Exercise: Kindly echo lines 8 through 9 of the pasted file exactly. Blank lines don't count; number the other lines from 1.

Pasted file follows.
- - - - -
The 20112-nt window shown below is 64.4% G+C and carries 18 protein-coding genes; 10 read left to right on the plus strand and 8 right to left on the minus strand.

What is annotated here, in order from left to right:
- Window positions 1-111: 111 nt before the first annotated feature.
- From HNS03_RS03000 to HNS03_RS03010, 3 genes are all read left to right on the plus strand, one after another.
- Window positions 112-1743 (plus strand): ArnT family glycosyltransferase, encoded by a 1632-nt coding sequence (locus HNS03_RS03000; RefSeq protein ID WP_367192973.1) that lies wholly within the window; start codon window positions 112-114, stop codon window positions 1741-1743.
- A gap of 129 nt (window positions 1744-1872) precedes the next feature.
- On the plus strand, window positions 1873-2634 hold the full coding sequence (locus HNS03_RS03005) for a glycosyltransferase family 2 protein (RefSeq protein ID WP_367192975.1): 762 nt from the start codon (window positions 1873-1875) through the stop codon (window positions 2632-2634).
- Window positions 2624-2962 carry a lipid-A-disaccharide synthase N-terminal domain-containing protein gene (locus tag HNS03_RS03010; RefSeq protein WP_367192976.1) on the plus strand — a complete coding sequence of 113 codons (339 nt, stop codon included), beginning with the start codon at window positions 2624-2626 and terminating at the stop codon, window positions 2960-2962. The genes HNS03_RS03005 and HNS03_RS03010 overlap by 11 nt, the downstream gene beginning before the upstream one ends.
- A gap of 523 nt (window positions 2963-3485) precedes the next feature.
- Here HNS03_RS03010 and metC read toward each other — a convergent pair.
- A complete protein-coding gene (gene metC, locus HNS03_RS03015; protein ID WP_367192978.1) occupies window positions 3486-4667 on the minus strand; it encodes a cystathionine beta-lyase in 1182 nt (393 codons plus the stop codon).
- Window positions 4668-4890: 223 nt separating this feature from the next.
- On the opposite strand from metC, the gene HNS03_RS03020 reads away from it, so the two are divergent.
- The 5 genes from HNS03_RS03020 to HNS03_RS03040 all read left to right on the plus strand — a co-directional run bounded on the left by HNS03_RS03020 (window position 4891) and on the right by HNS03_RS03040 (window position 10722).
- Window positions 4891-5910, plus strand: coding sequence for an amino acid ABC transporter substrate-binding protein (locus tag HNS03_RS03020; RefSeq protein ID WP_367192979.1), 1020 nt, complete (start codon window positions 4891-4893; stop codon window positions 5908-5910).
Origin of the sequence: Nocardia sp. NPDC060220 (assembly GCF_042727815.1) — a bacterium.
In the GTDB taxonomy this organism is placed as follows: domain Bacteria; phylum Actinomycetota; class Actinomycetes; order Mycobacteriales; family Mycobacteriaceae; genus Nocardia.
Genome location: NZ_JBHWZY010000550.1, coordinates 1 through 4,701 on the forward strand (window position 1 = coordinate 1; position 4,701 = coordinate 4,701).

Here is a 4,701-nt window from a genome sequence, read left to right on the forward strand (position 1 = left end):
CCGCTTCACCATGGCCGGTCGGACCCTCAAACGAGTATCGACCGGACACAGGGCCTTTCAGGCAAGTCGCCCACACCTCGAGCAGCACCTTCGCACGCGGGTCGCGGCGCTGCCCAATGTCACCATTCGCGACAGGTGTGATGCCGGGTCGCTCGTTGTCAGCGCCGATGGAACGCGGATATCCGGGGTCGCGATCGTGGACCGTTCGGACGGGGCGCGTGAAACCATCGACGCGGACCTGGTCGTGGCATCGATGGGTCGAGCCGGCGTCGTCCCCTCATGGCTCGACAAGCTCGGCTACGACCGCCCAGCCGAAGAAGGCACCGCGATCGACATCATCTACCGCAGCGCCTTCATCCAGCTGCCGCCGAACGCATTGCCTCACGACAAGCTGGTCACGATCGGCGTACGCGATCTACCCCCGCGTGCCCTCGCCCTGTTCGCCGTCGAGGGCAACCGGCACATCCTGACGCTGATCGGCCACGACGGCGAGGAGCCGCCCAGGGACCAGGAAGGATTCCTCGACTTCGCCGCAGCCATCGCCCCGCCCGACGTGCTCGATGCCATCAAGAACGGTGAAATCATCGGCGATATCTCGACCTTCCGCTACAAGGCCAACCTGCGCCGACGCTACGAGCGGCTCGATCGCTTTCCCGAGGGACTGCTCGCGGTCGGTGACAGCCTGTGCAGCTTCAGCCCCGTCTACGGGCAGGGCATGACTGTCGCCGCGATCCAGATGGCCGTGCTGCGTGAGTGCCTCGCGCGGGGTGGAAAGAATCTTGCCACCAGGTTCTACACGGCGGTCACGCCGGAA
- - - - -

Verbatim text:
- Window positions 2624-2962 carry a lipid-A-disaccharide synthase N-terminal domain-containing protein gene (locus tag HNS03_RS03010; RefSeq protein WP_367192976.1) on the plus strand — a complete coding sequence of 113 codons (339 nt, stop codon included), beginning with the start codon at window positions 2624-2626 and terminating at the stop codon, window positions 2960-2962. The genes HNS03_RS03005 and HNS03_RS03010 overlap by 11 nt, the downstream gene beginning before the upstream one ends.
- A gap of 523 nt (window positions 2963-3485) precedes the next feature.